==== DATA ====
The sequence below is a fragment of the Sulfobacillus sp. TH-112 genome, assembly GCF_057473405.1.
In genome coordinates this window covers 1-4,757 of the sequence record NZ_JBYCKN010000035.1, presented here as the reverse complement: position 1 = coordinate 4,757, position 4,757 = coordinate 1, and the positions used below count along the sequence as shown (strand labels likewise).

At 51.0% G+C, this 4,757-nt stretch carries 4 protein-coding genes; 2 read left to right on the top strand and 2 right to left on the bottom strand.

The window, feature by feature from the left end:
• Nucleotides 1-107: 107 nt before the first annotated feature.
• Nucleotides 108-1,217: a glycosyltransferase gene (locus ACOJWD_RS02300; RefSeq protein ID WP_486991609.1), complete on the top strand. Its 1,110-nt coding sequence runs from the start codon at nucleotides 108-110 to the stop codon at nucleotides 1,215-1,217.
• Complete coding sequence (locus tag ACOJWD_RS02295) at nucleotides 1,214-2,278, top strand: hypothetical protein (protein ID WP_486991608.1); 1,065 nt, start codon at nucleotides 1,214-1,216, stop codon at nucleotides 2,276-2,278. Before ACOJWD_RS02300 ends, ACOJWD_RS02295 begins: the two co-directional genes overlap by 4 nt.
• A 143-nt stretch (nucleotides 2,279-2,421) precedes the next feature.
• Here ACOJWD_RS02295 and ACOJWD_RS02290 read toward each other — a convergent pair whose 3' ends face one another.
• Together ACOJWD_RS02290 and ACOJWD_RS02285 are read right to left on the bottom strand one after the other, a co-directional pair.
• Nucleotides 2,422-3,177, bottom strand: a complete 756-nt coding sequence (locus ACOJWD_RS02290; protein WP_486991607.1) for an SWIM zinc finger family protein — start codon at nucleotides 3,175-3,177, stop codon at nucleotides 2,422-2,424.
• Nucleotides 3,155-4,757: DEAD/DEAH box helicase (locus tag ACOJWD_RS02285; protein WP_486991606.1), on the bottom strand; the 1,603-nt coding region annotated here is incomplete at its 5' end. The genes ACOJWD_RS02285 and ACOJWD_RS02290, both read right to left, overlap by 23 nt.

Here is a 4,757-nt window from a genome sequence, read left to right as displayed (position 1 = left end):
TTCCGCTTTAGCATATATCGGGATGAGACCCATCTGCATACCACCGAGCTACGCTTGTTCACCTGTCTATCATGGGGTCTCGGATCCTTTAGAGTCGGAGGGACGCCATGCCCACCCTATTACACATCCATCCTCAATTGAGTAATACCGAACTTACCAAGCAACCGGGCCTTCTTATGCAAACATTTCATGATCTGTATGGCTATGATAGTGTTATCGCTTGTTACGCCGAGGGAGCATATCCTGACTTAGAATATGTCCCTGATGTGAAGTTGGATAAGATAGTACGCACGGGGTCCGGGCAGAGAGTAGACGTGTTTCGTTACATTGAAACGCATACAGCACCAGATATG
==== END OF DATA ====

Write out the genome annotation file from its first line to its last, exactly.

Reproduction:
The sequence below is a fragment of the Sulfobacillus sp. TH-112 genome, assembly GCF_057473405.1.
In genome coordinates this window covers 1-4,757 of the sequence record NZ_JBYCKN010000035.1, presented here as the reverse complement: position 1 = coordinate 4,757, position 4,757 = coordinate 1, and the positions used below count along the sequence as shown (strand labels likewise).

At 51.0% G+C, this 4,757-nt stretch carries 4 protein-coding genes; 2 read left to right on the top strand and 2 right to left on the bottom strand.

The window, feature by feature from the left end:
• Nucleotides 1-107: 107 nt before the first annotated feature.
• Nucleotides 108-1,217: a glycosyltransferase gene (locus ACOJWD_RS02300; RefSeq protein ID WP_486991609.1), complete on the top strand. Its 1,110-nt coding sequence runs from the start codon at nucleotides 108-110 to the stop codon at nucleotides 1,215-1,217.
• Complete coding sequence (locus tag ACOJWD_RS02295) at nucleotides 1,214-2,278, top strand: hypothetical protein (protein ID WP_486991608.1); 1,065 nt, start codon at nucleotides 1,214-1,216, stop codon at nucleotides 2,276-2,278. Before ACOJWD_RS02300 ends, ACOJWD_RS02295 begins: the two co-directional genes overlap by 4 nt.
• A 143-nt stretch (nucleotides 2,279-2,421) precedes the next feature.
• Here ACOJWD_RS02295 and ACOJWD_RS02290 read toward each other — a convergent pair whose 3' ends face one another.
• Together ACOJWD_RS02290 and ACOJWD_RS02285 are read right to left on the bottom strand one after the other, a co-directional pair.
• Nucleotides 2,422-3,177, bottom strand: a complete 756-nt coding sequence (locus ACOJWD_RS02290; protein WP_486991607.1) for an SWIM zinc finger family protein — start codon at nucleotides 3,175-3,177, stop codon at nucleotides 2,422-2,424.
• Nucleotides 3,155-4,757: DEAD/DEAH box helicase (locus tag ACOJWD_RS02285; protein WP_486991606.1), on the bottom strand; the 1,603-nt coding region annotated here is incomplete at its 5' end. The genes ACOJWD_RS02285 and ACOJWD_RS02290, both read right to left, overlap by 23 nt.

Here is a 4,757-nt window from a genome sequence, read left to right as displayed (position 1 = left end):
TTCCGCTTTAGCATATATCGGGATGAGACCCATCTGCATACCACCGAGCTACGCTTGTTCACCTGTCTATCATGGGGTCTCGGATCCTTTAGAGTCGGAGGGACGCCATGCCCACCCTATTACACATCCATCCTCAATTGAGTAATACCGAACTTACCAAGCAACCGGGCCTTCTTATGCAAACATTTCATGATCTGTATGGCTATGATAGTGTTATCGCTTGTTACGCCGAGGGAGCATATCCTGACTTAGAATATGTCCCTGATGTGAAGTTGGATAAGATAGTACGCACGGGGTCCGGGCAGAGAGTAGACGTGTTTCGTTACATTGAAACGCATACAGCACCAGATATG